Although their history goes back to prehistoric times, and they have served a variety of functions in different parts of the world and cultures, for many in Poland they have mainly been associated with the world of crime. In this country, their artistic value only began to be discovered in the late 20th century. Today, they adorn the bodies of many well-known personalities in the world of entertainment, sports and culture, and so, their commercial use in advertising, films and video games has become inevitable. The tattoo, and the practical legal problems which may arise in connection with their commercial use, comes back into focus thanks to recent American case law.

Polish legal doctrine recognizes a broad concept of the protected image as a personal right, according to which a person’s image consists of all elements by which a given individual can be identified as that particular person. Such an element may also be a tattoo. The peculiar nature of a tattoo as a creative work is based on the fact that it is fixed on the human body, thus it is disseminated by its bearer merely appearing in public and displaying the tattoo.

Although the copyright to a tattoo belongs to the creator of a given design (usually the tattoo artist), a tattoo can simultaneously become part of a given person’s image, and even their characteristic feature, guaranteeing their recognition.

Disputes concerning the use of tattoos in the advertising, film and video game industries

Companies such as Nike, Warner Bros., Take-Two Interactive Software and 2K Games, among others, have learned of the problems which the commercial use of a tattoo adorning a famous person’s body can cause.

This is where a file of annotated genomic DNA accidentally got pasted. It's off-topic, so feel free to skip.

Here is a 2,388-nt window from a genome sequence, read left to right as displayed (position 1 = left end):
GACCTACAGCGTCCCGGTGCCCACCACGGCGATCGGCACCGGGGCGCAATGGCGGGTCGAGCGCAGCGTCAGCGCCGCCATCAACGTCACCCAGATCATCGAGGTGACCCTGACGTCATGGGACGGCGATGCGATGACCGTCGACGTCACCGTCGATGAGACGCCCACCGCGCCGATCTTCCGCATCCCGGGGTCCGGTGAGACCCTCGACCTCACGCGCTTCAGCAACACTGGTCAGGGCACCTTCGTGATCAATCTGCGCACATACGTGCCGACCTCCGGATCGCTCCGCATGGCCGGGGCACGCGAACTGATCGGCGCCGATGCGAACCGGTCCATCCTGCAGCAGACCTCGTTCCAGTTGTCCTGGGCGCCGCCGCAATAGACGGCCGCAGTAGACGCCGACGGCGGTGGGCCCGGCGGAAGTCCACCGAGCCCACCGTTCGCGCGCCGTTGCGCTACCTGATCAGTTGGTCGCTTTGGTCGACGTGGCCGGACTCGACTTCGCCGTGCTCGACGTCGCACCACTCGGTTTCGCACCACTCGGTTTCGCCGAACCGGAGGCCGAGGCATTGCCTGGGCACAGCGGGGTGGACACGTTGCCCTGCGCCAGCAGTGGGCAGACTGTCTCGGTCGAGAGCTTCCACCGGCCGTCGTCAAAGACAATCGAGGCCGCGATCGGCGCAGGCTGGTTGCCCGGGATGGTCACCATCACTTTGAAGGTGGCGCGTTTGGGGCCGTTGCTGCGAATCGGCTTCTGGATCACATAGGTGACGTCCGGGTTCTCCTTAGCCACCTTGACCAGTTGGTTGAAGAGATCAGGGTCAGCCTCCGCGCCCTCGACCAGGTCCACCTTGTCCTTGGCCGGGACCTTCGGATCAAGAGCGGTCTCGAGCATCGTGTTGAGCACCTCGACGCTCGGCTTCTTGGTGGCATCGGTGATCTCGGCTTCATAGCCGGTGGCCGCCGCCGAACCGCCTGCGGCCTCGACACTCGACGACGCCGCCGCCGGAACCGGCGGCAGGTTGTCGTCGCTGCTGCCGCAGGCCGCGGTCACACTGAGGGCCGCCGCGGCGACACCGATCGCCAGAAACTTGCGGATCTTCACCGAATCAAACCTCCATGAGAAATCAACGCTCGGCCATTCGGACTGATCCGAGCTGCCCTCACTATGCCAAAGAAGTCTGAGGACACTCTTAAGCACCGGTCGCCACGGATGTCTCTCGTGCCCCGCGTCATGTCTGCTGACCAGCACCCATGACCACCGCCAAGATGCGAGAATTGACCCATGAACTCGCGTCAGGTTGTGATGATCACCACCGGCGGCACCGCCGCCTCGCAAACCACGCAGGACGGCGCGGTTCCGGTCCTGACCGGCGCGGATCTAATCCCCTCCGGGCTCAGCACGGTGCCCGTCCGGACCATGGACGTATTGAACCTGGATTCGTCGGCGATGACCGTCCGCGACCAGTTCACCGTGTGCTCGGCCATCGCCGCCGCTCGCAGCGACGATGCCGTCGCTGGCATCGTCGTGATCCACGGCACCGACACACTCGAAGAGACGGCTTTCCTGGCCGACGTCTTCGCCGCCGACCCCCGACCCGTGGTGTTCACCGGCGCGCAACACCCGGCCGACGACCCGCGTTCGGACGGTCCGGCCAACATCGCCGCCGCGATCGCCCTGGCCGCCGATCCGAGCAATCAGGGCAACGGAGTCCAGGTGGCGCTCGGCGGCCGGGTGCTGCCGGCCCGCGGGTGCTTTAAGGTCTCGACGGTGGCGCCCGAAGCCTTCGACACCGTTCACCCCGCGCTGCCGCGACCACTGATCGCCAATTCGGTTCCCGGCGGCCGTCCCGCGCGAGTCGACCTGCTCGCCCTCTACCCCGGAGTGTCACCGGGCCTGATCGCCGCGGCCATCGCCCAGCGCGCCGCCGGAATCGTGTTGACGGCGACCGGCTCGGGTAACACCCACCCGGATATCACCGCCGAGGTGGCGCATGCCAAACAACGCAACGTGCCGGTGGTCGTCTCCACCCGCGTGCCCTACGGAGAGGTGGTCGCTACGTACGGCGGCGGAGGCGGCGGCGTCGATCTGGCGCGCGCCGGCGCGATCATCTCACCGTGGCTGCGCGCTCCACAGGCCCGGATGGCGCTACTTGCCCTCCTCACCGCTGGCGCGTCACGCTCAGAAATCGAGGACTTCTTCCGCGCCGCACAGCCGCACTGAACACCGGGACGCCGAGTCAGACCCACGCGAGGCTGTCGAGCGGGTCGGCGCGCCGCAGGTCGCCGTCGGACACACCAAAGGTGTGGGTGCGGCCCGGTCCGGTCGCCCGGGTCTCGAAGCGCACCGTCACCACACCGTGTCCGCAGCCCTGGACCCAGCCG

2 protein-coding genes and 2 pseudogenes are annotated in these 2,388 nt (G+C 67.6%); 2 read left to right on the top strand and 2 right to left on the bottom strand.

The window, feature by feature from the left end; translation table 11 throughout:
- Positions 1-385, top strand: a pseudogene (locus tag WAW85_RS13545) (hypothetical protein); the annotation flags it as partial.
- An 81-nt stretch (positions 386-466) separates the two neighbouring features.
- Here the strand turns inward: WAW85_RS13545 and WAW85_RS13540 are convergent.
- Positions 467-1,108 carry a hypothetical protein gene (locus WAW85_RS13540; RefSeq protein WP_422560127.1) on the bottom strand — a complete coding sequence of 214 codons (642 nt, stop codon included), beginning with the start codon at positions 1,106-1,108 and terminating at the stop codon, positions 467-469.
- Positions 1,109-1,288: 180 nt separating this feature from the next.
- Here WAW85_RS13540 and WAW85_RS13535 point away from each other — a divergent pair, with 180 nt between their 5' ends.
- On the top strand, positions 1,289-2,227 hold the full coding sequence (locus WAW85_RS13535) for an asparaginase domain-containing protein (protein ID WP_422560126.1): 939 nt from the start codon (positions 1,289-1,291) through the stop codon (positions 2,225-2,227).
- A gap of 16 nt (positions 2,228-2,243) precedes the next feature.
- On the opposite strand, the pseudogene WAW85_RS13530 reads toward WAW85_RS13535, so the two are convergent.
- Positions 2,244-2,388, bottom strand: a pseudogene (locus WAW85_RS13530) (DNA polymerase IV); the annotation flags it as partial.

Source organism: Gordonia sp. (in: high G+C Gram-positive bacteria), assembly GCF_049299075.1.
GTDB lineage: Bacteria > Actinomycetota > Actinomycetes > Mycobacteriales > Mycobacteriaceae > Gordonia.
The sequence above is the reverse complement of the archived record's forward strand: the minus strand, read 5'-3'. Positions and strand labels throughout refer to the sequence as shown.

In 2003, Nike, in cooperation with NBA star Rasheed Wallace, produced a short commercial where Wallace talks about the symbolic meanings behind his tattoos. Wallace’s tattoos play a key role in this commercial. Both he and Nike were sued for copyright infringement by the tattoo artist who made them. However, the court did not take a stance on this matter because the case was settled out of court.

The dispute between S.V. Whitmill – the tattooist responsible for Mike Tyson’s iconic facial tattoo – and Warner Bros., is an example, famous throughout the film industry, worth mentioning. The artist sued the studio for their use of his tattoo design on the face of one of the actors in “The Hangover II”. The image of the character “inked” in this way was also depicted on posters and other promotional materials related to the film. In this case, the parties reached an undisclosed settlement.

The most recent case concerns the video game developer and publisher Take-Two Interactive Software and its subsidiary 2K Games. The companies were sued by Solid Oak Sketches –  the entity holding the rights to the tattoos of several NBA players. The dispute concerned the unauthorised use, in Solid Oak Sketches’ opinion, of 5 tattoos in the design of the avatars of three players in the NBA 2K video game. The court issued its long-awaited opinion in this case on 26 March this year.

A positive resolution to the tattoo copyright issue for the developer of the NBA 2K video game

In the suit brought by Solid Oak Sketches, the court found that Take-Two Interactive Software and 2K Games did not infringe the plaintiff’s copyrights. The questions of implied license, the de minimis rule (the complete form of this latin maxim, de minimis non curat lex, states that the law does not concern itself with the trivial), and fair use (a principle similar to permitted use under Polish law) were significant in deciding the case. In the court’s opinion, the players acquired an implied license to use their tattoos as part of their image, and the tattooists were aware that the players could appear on television, in advertising or other media.

But what seems crucial is that the court invoked the de minimis rule, and agreed with Take-Two that no reasonable observer would be able to conclude that the tattoos of players in NBA 2K are substantially similar to the tattoo designs licensed to Solid Oak. The tattoos at issue in the case only appear on three of the over 400 players (comprising between 0.000286% and 0.000431% of the total game data) whose images are used in the game. Even when the avatars of the players bearing the tattoos in question appear in the game, the tattoos are too small (the tattoos as depicted in the game are between 4.4% and 10.96% of their actual size), unclear and unnoticeable for the game’s users, also due to other game elements which draw the attention of users, such as other players, referees, the sounds of the audience, etc.